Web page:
It has long been clear that the Republican party in Congress, aided by some in the Democratic party, has a straightforward strategy: Block everything that does not provide benefits to the ruling class. By creating gridlock and impasses at every turn, they have sought to give the impression that government is useless. This is part of their greater strategy of creating a sense of voter apathy among the less affluent so that they will wash their hands of government and thus be less likely to vote.
In the August 16, 2021 issue of the New Yorker, Louis Menand writes that given the chance, government can do many things that are of great benefit to many people and he points to a two-year window that demonstrates this.
In the 1964 election, [Lyndon] Johnson won more than sixty per cent of the popular vote, running against Barry Goldwater, who warned that “a government big enough to give you all you want is big enough to take it all away.” Voters chose not to heed that warning. Democrats gained thirty-seven seats in the House and added two in the Senate, giving the Party two-thirds majorities in both chambers, the largest it had enjoyed since the Roosevelt Administration. In a survey conducted after the election, less than twelve per cent of voters gave ideology—liberalism or conservativism—as a reason for their vote.
That Congress, the eighty-ninth, was one of the most productive in American history. It passed the Voting Rights Act, the legislative capstone of the civil-rights movement. It created Medicare, Medicaid, the Department of Transportation, the Department of Housing and Urban Development, and the National Endowments for the Arts and the Humanities. It increased the federal minimum wage. It passed the Higher Education Act and provided federal aid to elementary and secondary education. It passed the Water Quality Act, the Motor Vehicle Air Pollution Control Act, the Highway Beautification Act, the Highway and Motor Vehicle Safety Acts, the Demonstration Cities Act, the Clean Waters Restoration Act, the Fair Packaging and Labeling Act, and a major amendment to the Immigration and Nationality Act. Does anyone seriously think that the country is not better off for what that Congress accomplished?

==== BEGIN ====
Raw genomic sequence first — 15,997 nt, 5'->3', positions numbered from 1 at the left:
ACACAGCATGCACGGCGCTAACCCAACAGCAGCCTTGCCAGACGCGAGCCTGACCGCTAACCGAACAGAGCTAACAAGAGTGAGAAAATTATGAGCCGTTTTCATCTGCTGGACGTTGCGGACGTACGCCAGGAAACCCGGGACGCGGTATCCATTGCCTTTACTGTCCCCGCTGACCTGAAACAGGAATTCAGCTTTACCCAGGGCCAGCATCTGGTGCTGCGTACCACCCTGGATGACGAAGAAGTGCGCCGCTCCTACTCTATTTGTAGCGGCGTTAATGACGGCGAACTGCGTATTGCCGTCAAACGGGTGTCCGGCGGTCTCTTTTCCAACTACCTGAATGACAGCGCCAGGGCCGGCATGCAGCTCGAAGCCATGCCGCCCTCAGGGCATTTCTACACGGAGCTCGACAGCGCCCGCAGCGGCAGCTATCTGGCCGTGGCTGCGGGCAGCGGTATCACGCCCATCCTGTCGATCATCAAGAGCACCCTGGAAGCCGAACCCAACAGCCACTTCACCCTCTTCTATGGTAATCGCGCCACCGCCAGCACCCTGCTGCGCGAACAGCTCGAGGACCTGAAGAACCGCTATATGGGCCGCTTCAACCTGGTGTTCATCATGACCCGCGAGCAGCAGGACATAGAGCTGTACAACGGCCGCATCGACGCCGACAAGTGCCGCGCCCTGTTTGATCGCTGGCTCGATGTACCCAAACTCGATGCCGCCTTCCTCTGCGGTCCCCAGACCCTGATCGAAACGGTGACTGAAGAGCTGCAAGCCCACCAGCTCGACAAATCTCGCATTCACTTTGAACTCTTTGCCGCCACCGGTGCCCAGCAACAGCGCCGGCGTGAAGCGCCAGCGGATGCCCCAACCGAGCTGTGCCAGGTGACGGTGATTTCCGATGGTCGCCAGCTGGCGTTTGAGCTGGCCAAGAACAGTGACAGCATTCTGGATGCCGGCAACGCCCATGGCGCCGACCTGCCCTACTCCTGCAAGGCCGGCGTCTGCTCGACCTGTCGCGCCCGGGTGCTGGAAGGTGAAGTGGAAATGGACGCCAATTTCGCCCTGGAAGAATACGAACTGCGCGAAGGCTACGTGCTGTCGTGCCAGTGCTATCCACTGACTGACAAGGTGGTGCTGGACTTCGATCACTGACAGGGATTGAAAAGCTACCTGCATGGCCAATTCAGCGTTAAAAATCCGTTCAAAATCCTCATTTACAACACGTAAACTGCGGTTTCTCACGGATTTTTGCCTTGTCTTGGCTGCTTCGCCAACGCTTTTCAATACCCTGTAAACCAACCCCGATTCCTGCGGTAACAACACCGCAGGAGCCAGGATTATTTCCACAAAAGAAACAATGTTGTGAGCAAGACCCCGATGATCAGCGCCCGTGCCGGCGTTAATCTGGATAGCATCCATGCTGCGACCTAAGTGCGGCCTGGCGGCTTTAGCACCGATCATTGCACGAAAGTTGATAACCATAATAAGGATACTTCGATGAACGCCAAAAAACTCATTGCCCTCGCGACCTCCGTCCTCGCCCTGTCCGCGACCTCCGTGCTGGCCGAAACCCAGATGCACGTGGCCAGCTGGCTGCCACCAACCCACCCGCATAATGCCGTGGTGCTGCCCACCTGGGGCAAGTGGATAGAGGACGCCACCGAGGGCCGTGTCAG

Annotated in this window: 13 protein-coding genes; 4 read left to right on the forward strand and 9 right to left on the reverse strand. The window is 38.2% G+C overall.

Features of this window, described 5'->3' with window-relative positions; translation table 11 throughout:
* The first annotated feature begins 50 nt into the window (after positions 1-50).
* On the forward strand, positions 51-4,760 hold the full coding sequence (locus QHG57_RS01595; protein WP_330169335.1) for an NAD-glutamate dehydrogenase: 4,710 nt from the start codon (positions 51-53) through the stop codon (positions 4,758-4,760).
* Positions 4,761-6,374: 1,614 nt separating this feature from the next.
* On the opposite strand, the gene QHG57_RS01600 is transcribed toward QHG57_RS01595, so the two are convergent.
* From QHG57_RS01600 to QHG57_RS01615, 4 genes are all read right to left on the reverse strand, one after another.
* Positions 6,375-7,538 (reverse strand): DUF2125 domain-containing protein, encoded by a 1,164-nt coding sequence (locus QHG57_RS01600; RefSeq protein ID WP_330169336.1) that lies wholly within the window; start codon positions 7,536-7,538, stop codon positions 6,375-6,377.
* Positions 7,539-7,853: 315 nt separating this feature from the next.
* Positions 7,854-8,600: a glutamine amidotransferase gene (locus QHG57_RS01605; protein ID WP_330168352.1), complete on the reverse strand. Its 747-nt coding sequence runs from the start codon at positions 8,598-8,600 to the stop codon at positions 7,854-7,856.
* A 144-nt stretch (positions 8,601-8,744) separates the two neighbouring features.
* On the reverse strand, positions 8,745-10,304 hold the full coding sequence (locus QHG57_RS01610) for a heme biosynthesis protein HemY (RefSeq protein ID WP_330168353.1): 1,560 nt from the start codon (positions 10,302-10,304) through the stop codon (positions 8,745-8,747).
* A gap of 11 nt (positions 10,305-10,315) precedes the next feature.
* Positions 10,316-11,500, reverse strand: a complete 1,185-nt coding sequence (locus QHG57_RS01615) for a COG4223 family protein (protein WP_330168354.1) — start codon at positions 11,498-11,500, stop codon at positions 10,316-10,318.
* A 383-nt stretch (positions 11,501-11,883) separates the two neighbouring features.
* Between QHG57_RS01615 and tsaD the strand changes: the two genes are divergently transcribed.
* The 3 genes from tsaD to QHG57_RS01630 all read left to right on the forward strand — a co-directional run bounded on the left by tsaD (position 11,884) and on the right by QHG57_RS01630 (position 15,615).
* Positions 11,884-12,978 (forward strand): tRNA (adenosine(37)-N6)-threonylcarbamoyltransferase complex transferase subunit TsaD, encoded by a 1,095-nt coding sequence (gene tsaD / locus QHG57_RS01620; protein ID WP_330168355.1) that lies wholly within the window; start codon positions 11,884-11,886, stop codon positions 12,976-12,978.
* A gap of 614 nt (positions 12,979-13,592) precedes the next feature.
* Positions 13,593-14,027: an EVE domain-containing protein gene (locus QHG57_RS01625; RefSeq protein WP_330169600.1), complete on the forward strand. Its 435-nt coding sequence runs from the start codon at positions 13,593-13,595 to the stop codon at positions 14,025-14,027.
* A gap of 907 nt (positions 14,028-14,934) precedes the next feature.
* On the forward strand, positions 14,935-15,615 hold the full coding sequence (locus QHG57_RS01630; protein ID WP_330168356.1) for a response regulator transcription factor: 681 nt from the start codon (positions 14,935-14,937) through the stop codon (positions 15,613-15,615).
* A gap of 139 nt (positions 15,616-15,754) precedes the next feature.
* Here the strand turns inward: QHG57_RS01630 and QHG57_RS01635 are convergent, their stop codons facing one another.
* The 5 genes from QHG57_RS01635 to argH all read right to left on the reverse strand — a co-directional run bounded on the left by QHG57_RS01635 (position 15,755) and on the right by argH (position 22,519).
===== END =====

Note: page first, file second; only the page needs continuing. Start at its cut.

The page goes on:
Eight months later, Ronald Reagan, a man who opposed the Civil Rights Act, the Voting Rights Act, and Medicare, which he called an attempt to impose socialism, and who wanted to make Social Security voluntary—a man who essentially ran against the New Deal and the Great Society, a.k.a. “the welfare state”—was elected President. He defeated the incumbent, Jimmy Carter, by almost ten percentage points in the popular vote. “In this present crisis,” Reagan said in his Inaugural Address, “government is not the solution to our problem. Government is the problem.”
Meanwhile, government swung into action. Inflation was checked; the economy recovered. Watergate and Vietnam receded in the rearview mirror. Popular programs like Medicare and Social Security remained intact. For all his talk about reducing the size and the role of government, Reagan did not eliminate a single major program in his eight years in office.
Programs that benefit most people, once enacted, become so popular that they are almost impossible to eliminate. Hence the goal of the oligarchs is to make sure that they are never enacted in the first place and gridlock is the chosen strategy.